Friday, April 20, 2007

Earth Day + 50

This Sunday marks the 38th annual observance of Earth Day since its beginning in 1970. Rather than focus on this year's event, I started thinking about what the fiftieth anniversary of Earth Day in 2020 might look like. The focus today is on the tough challenges ahead. But considering the rate at which global interest in climate change is coalescing, much as concern for air and water pollution did in the 1960s and 70s, we ought to see great progress in reducing emissions by then. Or will we? We're pushing against an energy system with enormous inertia, and that still hasn't stopped growing. How different might the environmental impact of our energy systems be on Earth Day plus Fifty?

Consider some extrapolations. If renewable energy were able to capture 50% of the projected annual increases in US electricity generation between now and 2020--which seems attainable, based on recent experience--then by the end of the next decade renewables including hydropower would have expanded from 9% of the mix to roughly 16%. That's impressive growth, though it would still put renewables behind nuclear power, which starts at 20% and is expected to decline slightly. Fossil fuel-based power would account for 65%, down from 71% now. However, even if renewables captured 100% of the growth in electricity generation between now and 2020, giving them a 25% share of the electricity market, the resulting mix would still emit as much greenhouse gas as today's.

Turning to fuels, US ethanol consumption has quadrupled in the last decade. If it could sustain that kind of growth--assuming it doesn't run into limitations on corn supply or other inputs and that current incentives are retained or expanded--ethanol would contribute 25 billion gallons per year of motor fuel in 2020. With gasoline consumption continuing to expand at 1%/year, there would be enough ethanol to allow every gallon of gas to contain 10% ethanol, while enabling E-85 to grow to 8% of the market, a bit less than the current share for premium or mid-grade unleaded. But even if most of the extra ethanol came from cellulosic sources, with minimal greenhouse gas emissions, our vehicles would emit more carbon dioxide in 2020 than they do today, because we'd be using at least as much "base" gasoline as we do now.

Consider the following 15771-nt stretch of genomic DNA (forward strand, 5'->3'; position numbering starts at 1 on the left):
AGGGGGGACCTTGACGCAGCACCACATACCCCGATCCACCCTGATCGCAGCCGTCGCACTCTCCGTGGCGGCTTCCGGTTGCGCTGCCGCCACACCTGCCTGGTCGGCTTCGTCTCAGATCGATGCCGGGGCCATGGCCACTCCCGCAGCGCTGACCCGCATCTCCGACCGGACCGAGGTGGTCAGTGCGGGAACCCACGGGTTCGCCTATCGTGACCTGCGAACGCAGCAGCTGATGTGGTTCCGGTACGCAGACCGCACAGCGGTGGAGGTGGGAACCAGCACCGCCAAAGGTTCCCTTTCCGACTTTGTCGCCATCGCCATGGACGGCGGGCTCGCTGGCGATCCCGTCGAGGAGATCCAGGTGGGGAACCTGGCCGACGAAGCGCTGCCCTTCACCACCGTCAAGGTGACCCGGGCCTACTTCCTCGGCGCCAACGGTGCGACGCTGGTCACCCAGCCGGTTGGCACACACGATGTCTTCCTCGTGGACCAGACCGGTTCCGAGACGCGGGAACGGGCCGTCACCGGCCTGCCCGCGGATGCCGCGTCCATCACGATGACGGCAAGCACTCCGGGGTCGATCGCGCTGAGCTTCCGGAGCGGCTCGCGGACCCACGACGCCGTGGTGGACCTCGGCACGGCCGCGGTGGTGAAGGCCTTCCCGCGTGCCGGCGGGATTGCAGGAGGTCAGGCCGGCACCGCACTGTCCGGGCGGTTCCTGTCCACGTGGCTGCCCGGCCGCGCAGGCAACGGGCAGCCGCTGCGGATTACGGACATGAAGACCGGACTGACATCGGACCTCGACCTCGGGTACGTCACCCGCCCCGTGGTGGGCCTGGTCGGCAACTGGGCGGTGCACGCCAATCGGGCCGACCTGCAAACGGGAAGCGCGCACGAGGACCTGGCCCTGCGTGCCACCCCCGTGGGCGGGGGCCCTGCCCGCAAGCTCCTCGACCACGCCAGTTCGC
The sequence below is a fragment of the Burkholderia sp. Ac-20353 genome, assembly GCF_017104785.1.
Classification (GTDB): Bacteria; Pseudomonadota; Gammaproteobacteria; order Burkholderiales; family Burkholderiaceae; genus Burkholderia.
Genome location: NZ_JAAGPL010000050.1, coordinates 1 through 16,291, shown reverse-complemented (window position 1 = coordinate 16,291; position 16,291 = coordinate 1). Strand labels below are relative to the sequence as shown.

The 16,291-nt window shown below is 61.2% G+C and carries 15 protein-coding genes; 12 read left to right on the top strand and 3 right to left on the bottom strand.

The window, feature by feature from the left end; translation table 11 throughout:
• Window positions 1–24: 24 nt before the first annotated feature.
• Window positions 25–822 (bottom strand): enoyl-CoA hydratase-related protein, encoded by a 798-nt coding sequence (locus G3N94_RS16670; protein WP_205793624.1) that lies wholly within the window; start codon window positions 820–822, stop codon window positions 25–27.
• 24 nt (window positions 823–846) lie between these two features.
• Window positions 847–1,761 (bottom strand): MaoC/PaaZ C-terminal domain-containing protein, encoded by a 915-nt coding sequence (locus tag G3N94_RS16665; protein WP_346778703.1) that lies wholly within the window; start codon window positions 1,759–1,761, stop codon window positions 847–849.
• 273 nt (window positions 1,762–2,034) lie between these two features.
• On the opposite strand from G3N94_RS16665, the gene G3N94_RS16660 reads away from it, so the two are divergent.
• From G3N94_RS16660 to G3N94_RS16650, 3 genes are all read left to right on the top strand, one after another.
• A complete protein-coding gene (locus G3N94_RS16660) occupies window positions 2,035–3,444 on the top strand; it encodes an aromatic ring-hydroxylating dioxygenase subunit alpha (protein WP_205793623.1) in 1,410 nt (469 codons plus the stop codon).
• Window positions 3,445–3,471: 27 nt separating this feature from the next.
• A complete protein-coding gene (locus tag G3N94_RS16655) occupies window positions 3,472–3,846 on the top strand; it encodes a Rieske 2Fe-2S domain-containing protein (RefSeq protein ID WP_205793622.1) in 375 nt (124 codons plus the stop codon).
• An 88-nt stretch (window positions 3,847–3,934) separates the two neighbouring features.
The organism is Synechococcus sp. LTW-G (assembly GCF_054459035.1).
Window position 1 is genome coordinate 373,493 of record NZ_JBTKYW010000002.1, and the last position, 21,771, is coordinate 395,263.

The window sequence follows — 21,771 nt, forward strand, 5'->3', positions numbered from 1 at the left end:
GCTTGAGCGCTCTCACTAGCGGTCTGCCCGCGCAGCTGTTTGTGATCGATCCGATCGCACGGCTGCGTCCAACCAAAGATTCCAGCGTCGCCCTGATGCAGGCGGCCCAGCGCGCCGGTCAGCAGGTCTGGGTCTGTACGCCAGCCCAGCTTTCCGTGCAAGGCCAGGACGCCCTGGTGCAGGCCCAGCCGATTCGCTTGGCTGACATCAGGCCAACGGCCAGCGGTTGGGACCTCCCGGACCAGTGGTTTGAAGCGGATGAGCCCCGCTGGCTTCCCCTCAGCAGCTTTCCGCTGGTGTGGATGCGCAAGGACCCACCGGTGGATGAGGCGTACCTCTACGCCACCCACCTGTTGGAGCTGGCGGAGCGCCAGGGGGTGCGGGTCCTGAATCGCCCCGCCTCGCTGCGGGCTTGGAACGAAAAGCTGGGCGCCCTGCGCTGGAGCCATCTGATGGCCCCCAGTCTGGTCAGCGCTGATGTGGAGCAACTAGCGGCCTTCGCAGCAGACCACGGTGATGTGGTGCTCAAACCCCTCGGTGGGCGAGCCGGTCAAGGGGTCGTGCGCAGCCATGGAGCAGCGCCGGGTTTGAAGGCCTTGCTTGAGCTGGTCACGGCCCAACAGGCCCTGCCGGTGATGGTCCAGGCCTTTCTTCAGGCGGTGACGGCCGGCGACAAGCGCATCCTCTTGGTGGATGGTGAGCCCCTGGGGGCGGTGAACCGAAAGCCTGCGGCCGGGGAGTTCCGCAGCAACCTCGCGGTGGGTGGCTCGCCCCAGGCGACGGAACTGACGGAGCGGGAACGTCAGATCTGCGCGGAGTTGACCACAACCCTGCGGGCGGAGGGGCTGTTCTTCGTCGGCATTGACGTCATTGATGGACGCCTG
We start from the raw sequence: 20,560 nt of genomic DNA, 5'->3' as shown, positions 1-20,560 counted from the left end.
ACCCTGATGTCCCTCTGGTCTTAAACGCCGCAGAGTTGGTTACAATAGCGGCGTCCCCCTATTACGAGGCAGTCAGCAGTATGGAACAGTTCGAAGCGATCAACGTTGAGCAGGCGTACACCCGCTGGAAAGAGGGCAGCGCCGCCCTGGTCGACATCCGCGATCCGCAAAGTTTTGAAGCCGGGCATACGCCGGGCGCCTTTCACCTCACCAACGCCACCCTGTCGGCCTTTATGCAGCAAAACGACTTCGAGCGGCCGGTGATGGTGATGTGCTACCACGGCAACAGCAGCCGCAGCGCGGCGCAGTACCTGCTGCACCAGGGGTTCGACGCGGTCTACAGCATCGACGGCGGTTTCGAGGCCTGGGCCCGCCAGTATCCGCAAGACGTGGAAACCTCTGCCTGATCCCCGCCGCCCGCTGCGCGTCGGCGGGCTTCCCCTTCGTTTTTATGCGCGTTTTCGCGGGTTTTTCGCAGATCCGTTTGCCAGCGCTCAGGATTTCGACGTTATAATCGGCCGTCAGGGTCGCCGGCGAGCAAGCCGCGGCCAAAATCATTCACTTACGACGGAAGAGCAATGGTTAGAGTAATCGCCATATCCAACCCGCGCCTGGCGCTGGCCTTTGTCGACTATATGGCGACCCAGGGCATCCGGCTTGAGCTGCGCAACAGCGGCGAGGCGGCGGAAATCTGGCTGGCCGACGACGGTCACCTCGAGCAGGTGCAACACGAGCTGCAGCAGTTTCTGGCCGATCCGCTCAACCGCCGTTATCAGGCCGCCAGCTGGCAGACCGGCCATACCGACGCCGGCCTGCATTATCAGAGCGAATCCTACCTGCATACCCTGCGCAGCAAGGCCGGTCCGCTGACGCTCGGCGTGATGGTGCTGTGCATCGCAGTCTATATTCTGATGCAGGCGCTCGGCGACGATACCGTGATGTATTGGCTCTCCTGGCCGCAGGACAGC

These examples suggest that, from a climate change perspective, it won't be sufficient just to make our energy mix greener, if it's still growing. And while the figures above must look pretty conservative to environmentalists and alternative energy boosters, I would wager they look quite optimistic to experienced industry professionals. I'm sure you could get the marketing departments of major oil companies pretty excited by telling them that there's a new product that could deliver sales volumes almost as large as premium unleaded in a decade, without stealing any of their current sales. But I'm not sure you could convince them that they can get there from here, or that there'd be a profit in it for them.

That doesn't mean I'm pessimistic about the next decade. The best bet for achieving real progress by Earth Day 2020 might be neither economic or regulatory, but demographic. By the fiftieth anniversary of the first Earth Day, the oldest Baby Boomers will be in their mid-70s, while the youngest of us, along with the oldest Gen-X'ers, will be eligible for early retirement. Today's college students will be in their early 30s, and the oldest cohorts of the Millennial Generation will be hitting their mid-career stride, approaching their peak earning years. If their collective attitude towards the environment is as different from that of the Boomers as ours was from our parents', and if that translates into different consumption and investment patterns, then by 2020 they should be having a dramatic impact on the way that America uses energy. That might just be enough to rein in the growth of emissions.

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